Saturday, January 12, 2013

How to React When Interview Questions Become Too Personal: Working Smarter

By guest writer Zak Kardachi

Some questions in interviews can strike at aspects of our lives that we may not be willing to reveal for any number of reasons. However, when in an interview the aim is to impress and appear cooperative and so people often feel as if they have to answer such questions, regardless of how inappropriate they may seem at the time. What we’re looking at today is how to react if an interview becomes too personal and the best ways of dealing with these kinds of questions.

A common question women face relates to their plans for pregnancy in the future. This can be a tricky one, as some employers will be upfront and direct in asking it while others will ask in a subtle way. It is important to first determine the employer’s aim for each question; are they asking because they are concerned that you will take time off, or are they simply making small talk? If they are direct in their questioning then this should be obvious. The idea is not to overreact to a question that was intended as an innocent way of getting to know you rather than anything overly personal.

While it’s important to note that questions relating to age, marriage, pregnancy, race or religion are banned under anti-discrimination laws, most employers will not cite answers to these questions as reasons behind an unsuccessful job application. Most likely, more generic reasons will be given such as not being the ‘right fit’. That being the case, you’re still under no obligation to answer such questions and should not feel pressured into doing so.

The relationship you would like to keep with the potential employer dictates which direction you should take when answering the question. You may think that if the employer is asking such questions then perhaps they are not someone who you would like to work for, and thus don’t mind giving an answer that would jeopardise your chances of getting the job. However, there are some tactful ways to answer personal questions regarding pregnancy, age or life commitments without burning bridges.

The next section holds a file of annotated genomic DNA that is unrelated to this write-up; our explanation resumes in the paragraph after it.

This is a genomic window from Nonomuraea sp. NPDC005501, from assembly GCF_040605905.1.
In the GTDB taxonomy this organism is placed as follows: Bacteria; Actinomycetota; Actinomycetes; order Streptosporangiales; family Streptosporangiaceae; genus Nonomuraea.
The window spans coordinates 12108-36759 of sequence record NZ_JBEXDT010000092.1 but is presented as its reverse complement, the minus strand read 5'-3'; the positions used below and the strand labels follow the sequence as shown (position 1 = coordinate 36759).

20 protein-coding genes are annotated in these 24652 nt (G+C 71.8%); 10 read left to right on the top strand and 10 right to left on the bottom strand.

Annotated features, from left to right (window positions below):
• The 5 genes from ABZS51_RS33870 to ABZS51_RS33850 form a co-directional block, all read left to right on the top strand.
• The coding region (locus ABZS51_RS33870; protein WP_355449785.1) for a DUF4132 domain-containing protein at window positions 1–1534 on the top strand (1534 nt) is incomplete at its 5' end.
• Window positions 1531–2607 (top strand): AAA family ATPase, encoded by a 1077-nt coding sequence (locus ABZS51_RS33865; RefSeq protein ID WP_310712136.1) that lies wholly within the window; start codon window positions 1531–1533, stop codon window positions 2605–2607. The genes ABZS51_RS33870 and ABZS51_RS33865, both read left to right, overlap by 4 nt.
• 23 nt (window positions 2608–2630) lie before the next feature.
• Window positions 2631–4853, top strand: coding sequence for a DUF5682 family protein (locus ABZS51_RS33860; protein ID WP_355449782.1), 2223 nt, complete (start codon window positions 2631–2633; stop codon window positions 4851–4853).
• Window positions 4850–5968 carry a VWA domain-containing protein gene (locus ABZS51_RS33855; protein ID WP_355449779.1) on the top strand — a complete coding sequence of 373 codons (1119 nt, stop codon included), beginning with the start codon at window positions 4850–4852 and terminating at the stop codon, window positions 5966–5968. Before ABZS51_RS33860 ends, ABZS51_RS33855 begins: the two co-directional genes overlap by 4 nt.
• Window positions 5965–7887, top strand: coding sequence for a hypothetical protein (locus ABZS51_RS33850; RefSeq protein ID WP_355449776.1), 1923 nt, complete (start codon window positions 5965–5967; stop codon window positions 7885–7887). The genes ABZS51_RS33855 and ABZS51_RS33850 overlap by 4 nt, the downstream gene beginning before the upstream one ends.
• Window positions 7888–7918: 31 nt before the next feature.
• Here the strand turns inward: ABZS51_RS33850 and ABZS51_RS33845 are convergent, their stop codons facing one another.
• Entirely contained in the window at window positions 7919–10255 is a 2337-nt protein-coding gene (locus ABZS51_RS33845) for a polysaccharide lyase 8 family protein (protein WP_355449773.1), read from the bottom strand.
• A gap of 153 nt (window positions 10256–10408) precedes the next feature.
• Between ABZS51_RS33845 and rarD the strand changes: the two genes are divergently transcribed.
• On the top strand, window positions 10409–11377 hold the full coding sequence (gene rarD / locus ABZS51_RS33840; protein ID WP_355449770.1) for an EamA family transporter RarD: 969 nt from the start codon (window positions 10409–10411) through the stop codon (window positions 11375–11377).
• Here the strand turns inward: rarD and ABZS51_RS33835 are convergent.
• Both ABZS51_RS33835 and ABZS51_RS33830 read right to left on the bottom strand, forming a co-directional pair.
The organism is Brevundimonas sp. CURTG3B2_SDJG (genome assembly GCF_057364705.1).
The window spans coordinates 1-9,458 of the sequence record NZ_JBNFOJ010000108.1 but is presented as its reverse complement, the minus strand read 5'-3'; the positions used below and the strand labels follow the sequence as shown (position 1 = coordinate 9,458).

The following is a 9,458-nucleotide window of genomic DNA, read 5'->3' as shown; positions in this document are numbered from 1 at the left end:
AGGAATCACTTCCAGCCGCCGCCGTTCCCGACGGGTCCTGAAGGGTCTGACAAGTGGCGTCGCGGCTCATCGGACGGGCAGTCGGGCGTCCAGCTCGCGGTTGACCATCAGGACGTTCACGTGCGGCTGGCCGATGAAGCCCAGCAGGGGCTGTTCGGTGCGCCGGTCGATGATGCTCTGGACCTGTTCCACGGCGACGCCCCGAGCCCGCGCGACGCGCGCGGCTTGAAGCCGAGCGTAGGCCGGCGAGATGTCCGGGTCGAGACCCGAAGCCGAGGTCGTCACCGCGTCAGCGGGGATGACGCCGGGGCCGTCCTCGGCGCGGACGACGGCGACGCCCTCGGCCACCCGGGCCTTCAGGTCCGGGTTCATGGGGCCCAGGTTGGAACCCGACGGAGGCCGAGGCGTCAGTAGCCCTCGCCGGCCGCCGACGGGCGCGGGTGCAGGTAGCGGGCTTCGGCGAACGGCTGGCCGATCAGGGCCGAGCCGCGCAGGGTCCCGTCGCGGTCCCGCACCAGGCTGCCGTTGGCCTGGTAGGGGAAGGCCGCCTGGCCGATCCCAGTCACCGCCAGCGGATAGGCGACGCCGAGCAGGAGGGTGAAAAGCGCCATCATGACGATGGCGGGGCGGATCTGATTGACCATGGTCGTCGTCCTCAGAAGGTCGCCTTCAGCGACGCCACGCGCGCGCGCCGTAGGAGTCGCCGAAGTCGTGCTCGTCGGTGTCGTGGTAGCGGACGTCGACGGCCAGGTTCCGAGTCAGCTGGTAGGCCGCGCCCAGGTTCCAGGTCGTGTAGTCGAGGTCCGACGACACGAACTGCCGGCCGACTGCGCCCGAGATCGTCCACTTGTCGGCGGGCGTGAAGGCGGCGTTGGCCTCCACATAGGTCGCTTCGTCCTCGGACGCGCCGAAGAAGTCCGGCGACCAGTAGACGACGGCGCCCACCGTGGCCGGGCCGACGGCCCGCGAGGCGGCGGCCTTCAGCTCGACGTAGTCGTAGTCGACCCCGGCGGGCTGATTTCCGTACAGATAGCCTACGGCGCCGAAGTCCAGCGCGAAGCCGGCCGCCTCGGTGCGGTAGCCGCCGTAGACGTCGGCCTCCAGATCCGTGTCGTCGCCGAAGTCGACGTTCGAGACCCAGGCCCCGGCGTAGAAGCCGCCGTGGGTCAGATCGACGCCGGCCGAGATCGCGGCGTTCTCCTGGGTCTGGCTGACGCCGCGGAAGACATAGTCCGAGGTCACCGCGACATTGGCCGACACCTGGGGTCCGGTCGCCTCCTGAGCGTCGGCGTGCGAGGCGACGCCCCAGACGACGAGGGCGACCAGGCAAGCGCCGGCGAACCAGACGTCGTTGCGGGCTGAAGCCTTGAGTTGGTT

We mentioned earlier that some questions are simply innocent ways of making small talk, and shouldn’t cause offense or be met with hostility. Some questions, however, are asked to determine highly personal things that you are not obliged to divulge. Before you answer any questions of this nature, take a moment to consider what they person is actually asking. Try engaging the interviewer and their question and respond by asking a question in return. For example, if the interviewer asks a question about pregnancy, you could respond by asking ‘Are you enquiring about my commitment to this role?’ or something similar, giving you an opportunity to give a positive answer and pushing the question away from something inappropriately personal. If the interviewer still pursues the personal line of questioning then a more direct answer may be required. It is still important to remain assertive as you never know when you might have contact with this employer in the future.

While you may feel that the job you are interviewing for is ideal or your dream job, if these sorts of questions are being asked in an interview then it’s probably not a good sign and you may be better off looking elsewhere. Use your best judgment, but remember your rights and obligations at all times while remaining polite and personable.

About the author: Zak Kardachi lives, works and has studied in Melbourne and has a great knowledge of the professional and academic climate around this great city. For more articles from Zak please visit the blog on

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